Carbon Copy: 8/30 Ferentz on the Side

Running game strategy, expectations for younger players, and much more are covered in this premium transcript.

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Q: (On coming back to the program after a year off, ie: Clinton Solmon)

Kirk Ferentz: Then it's do all you can to get back, then you can have a positive outcome. Until they start throwing dirt on you, nothing's final. The big thing is, you just keep pushing forward and be accountable for whatever's happened and try to make a positive thing happen after that.

Q: Could you go through your depth chart at running back, you said each guy brings something different?

Ferentz: Marcus (Schnoor) is a very well rounded player, very adept at just about every phase of what we're doing. Not as big and strong as some of the other guys. Marques Simmons, he hits it pretty hard, that's the best thing he does. You go back to the spring game where he took that crack and took off. Albert (Young) is a little bit more diverse, he can run the ball inside but he's also pretty good in the passing game. He can get involved in the passing game. Damian (Sims) is not an exact clone of Albert, but that would be the best comparison I could give you. He's much bigger and more physical than he was a year ago at this time. Shonn (Greene) is probably a bigger, stronger runner than we've had in six years here. I was a little concerned a year ago when I heard he was heavier at Milford, I wasn't sure that was a good weight, but it look like he's pretty good. So far so good, he's handling it well.

Q: What about (Sam) Brownlee?

Ferentz: Sam is a pretty versatile guy too. If I were to clone him, it'd be closer to Marcus Schnoor, that's probably the best comparison I can give you there. The thing I've always talked about, Sam last year, ball security and pass protection were two things that we really needed last year, and he gave us. It was fantastic, he had a pretty good run on that 3rd and nine against Ohio State too.

Q: In your first few years here, you swung for the fences for that big running back in recruiting. Is (Shonn Greene) maybe that guy?

Ferentz: That remains to be seen. It's a little bit like quarterbacks, are you looking for this guy, that guy. We're looking for guys that we think are productive and then it's our job to try and steer the boat toward their skills a bit. Depending on who's in there, that's really what we're going to try and do. We don't have a "This is the guy we want" thing, we're just looking for guys that look like they're good players and are productive.

Q: Will all six guys play Sunday?

Ferentz: I don't know. It's tough, that's one of the problems. It's really hard to get more than 3 or 4 guys in the game at running back, special teams is a different story.

Q: I know this is a silly question coming from last year, but is there a chance someone like Sims could sit out?

Ferentz: It's a possibility, I wouldn't say it's an impossibility.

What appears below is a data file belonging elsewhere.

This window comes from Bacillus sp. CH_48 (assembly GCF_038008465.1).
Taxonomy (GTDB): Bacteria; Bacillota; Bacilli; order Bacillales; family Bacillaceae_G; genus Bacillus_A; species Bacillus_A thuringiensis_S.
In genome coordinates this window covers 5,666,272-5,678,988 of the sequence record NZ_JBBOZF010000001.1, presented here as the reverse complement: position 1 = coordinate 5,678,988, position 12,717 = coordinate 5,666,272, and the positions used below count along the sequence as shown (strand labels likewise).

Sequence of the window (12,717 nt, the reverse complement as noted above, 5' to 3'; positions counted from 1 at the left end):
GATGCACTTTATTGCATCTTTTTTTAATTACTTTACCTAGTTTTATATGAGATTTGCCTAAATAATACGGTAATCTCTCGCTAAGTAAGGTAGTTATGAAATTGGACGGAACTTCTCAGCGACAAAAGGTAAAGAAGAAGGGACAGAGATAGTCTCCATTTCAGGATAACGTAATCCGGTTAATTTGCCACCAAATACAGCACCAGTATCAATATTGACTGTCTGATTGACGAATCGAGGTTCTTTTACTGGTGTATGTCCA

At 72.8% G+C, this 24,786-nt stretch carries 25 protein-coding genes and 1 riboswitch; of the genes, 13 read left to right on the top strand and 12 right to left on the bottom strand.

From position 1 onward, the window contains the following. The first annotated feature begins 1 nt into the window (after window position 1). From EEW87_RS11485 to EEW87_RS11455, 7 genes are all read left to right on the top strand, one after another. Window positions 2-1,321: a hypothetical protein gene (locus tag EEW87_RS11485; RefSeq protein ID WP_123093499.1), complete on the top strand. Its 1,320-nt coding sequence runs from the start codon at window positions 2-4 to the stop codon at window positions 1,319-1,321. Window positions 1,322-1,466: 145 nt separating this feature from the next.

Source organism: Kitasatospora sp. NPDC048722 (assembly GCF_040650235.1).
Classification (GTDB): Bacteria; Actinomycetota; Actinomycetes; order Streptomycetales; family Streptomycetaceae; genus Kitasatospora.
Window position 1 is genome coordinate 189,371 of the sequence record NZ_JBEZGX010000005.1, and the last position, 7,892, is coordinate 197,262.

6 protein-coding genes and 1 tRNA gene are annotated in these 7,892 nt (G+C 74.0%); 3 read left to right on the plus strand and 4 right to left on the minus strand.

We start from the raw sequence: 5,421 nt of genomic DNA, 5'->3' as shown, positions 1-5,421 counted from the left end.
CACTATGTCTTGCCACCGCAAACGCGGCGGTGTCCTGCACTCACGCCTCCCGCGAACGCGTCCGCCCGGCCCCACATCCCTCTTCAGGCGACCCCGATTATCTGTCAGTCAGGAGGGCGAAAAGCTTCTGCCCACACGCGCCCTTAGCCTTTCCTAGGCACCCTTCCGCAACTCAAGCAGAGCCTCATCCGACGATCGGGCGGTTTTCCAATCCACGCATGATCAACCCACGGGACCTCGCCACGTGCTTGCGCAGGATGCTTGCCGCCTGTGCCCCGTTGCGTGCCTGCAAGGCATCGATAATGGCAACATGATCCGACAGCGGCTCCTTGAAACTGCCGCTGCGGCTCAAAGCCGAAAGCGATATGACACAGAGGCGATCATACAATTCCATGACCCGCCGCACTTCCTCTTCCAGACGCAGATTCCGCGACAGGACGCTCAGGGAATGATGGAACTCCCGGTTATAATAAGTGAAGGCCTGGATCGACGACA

Q: He's the best candidate age-wise isn't he?

Ferentz: Exactly. We had to throw him in there before he was really ready last year. It's nice to have that in our pocket right now. We'll talk about that during the course of the week.

Q: Could what running back you have in the game shift personnel or shift your offense's personality?

Ferentz: To a degree, but not wholesale.

Q: How has Marshal Yanda been able to get into the mix in a group where you had a lot of experience?

Ferentz: We've had a lot of guys in an out of the lineup first of all with injuries. Then the consistent thing is, going back to the spring, he really caught on quicker than maybe I anticipated. That's not meant as a slam to Marshal, but usually when you have a newcomer come in the spring -- just based on my experience, and it's limited there, we haven't had a lot of those -- it usually takes a while for a guy tog et into the swing of things. It's a tough position mentally to play, but he's done pretty well there and he's competed physically with the guys, so he's just worked extremely hard.

Q: Have you made a call at left guard?

Ferentz: Not yet, no. I don't think anybody's staying up at night on the outside world waiting to see what we do.

Q: You'd be surprised.

Ferentz: Like they used to say in recruiting, people in Sioux City know who our right guard is, so come be our right guard, they'll care about you, we're unique.

Q: Are you comfortable with two guys being on the first line (of the depth chart) for very long?

Ferentz: Yes and no. On the defensive line, it's a lot easier, the tight end position. We know we're going to play more than four guys on the defensive line, we know we're going to play more than one tight end. Quite frankly, I hope we get to the point where we want to have four guys in the rotation at tight end if we can. Hopefully they can all do a nice job out there. There are other positions where it's pretty easy, but in the offensive line it'd be nice, in a perfect world it'd be good to settle in. Even more perfect would be to stay the whole year, like in 2002 and just have a group of guys playing together, that would really help.